Bill McLaughlin, a local reporter sympathetic to the use of snowmobiles in the Forest Preserve, described the meeting. “Many salty comments punctuated the meeting and none were complimentary to the conservation department though all agreed that the best way to win the fight was by using reason and logic over hot headedness and imagined wrongs,” McLaughlin wrote. “The Forest and Wildlife Protective Patrol was founded in this premise and will set about immediately in an attempt to gain ground against the Wilm directive.” Several petitions were already being circulated, he reported, and people from Star Lake, Tupper Lake, Lake Placid, Bloomingdale, Malone “and several scattered communities” were active in opposing the new Forest Preserve rules that affected snowmobiles.
Over the next few days, members of the patrol fanned out to build support. At a meeting of the Adirondack Conservation Council, many of whom were reportedly unaware of the new directive, “some voices were raised in dissent of Mr. Latour’s appeal [on behalf of snowmobilers] but the main body of delegates was in agreement with the Patrol’s anticipated accomplishments.” “Mr. Latour spoke heatedly,” McLaughlin reported, “on the state’s trend in accumulating land, taxing the public and then refusing access to the acreage by motorized vehicle at a time of year when ingress and egress is otherwise impossible.” Council President Ed Morette said the Adirondack economy was in a precarious state, and the new rules would be ruinous. Others on the board argued that Wilm was only doing his job in protecting the “forever wild” Forest Preserve, to which Morrette suggested that a small area should be left alone and the rest opened for recreation.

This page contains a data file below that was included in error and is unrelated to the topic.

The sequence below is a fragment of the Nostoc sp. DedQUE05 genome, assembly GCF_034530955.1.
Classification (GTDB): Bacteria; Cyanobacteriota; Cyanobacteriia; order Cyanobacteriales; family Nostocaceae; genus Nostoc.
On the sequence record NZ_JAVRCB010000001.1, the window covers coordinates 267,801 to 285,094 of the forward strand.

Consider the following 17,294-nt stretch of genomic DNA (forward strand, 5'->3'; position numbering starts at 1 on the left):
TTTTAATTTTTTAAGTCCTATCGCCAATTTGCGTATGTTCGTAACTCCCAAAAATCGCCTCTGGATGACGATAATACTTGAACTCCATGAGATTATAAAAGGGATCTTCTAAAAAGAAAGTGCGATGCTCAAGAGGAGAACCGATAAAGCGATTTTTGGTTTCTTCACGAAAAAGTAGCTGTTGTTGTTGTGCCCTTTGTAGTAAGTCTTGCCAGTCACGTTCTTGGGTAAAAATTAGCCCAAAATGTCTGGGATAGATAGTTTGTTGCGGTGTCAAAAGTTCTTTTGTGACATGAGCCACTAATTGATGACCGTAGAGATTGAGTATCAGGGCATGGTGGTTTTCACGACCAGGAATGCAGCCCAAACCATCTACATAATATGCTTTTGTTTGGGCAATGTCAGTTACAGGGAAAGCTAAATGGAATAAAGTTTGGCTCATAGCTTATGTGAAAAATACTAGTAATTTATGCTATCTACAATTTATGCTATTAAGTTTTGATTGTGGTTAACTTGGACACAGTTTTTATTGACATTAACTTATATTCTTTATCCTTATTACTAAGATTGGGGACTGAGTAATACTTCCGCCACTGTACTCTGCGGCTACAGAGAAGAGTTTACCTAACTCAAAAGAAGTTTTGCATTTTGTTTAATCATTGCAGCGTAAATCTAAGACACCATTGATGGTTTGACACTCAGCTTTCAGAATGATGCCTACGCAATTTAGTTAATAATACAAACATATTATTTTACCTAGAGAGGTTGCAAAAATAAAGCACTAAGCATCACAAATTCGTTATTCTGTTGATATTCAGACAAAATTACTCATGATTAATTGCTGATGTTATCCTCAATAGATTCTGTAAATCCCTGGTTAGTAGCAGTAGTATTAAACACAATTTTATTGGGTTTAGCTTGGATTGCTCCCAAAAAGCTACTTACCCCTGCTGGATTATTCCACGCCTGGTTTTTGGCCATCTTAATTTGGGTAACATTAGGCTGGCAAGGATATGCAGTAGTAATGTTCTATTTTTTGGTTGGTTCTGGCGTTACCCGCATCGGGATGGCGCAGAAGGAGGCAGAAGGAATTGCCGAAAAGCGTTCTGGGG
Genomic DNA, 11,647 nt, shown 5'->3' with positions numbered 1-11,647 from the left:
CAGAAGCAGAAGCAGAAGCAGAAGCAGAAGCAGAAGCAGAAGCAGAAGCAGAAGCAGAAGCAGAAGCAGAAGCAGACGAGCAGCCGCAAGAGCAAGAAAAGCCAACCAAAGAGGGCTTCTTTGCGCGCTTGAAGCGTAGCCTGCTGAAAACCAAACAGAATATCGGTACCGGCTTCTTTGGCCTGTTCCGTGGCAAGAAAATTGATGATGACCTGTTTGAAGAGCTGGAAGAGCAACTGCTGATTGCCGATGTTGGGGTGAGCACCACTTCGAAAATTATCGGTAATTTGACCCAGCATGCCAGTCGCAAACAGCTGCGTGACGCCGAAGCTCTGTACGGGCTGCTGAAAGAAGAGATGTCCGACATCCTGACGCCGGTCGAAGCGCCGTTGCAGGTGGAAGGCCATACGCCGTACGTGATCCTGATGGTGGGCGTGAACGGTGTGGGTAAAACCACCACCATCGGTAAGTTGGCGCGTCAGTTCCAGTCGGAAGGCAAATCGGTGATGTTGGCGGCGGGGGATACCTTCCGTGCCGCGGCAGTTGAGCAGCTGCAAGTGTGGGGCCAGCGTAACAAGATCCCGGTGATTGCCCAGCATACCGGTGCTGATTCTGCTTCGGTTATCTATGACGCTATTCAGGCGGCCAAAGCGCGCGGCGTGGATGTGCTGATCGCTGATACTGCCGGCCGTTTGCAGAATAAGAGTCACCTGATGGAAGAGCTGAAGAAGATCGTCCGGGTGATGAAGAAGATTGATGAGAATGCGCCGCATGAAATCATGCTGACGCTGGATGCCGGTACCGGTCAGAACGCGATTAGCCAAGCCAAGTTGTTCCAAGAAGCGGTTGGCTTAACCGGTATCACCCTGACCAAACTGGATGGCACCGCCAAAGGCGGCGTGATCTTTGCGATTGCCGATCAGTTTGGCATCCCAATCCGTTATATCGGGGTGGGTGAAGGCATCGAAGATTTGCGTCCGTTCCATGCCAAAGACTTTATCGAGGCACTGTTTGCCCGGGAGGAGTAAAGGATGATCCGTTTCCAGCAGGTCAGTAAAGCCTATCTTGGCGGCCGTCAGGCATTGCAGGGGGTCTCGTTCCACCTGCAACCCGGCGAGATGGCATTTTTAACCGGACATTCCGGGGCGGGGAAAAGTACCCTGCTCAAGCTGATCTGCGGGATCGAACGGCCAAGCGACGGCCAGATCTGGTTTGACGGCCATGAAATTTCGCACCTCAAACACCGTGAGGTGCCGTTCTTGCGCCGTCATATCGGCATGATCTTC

Conservation Council officer Paul Cobane of Lake Placid expressed, in the words of reporter Bill McLaughlin, “some alarm at the inroads made by the snow vehicles and the disrupting of established game patterns, especially beaver.” Cobane was particularly concerned that there were not enough law enforcement officers. “He said there was a crying need for additional men as more and more hunters and sportsmen invaded the deeper areas of the Adirondacks,” McLaughlin wrote:
“At present there are only men enough in conservation law enforcement to present token protection. One man must be responsible for 400 square miles under the present setup… Several delegates spoke on the special bear season being just another illegal deer season in effect, with hunters flocking in without adequate supervision from game protectors and wardens. The special bear season was put forward as an example of the states taking liberties with its game resources. The Forest and Wildlife Protective patrol has been formed to add strength to the thin ranks-of enforcement personnel through the use of snow vehicles in the preserve.”
At the Queensbury Hotel in Glens Falls a few days later the Wilm directive was soundly denounced by members of the Adirondack Park and County Federations of Fish and Game Clubs. A representative of International Paper noted that the new rules would close off roads they had built on the Forest Preserve in order to access their lands. Adirondack county officials were asked to consider legal action and it was announced that the Saranac Lake Protective Patrol had grown to 200 members who had collected 400 signatures on a petition to Commissioner Wilm. On October 3, a delegation headed by Jim Latour attended the meeting of the Racquette Valley Fish and Game Club to enlist their help, but the Conservation Department sent word that a deal was in the works.
To the dismay of the Association for the Protection of the Adirondacks and the Adirondack Mountain Club Commissioner Wilm issued an amendment of his July 1963 directive which exempted “vehicles designed exclusively for travel over snow and ice” from most motor vehicle rules. This allowed snowmobiles to ride on hiking trails and carries, and on lake, ponds, and rivers in the Forest Preserve.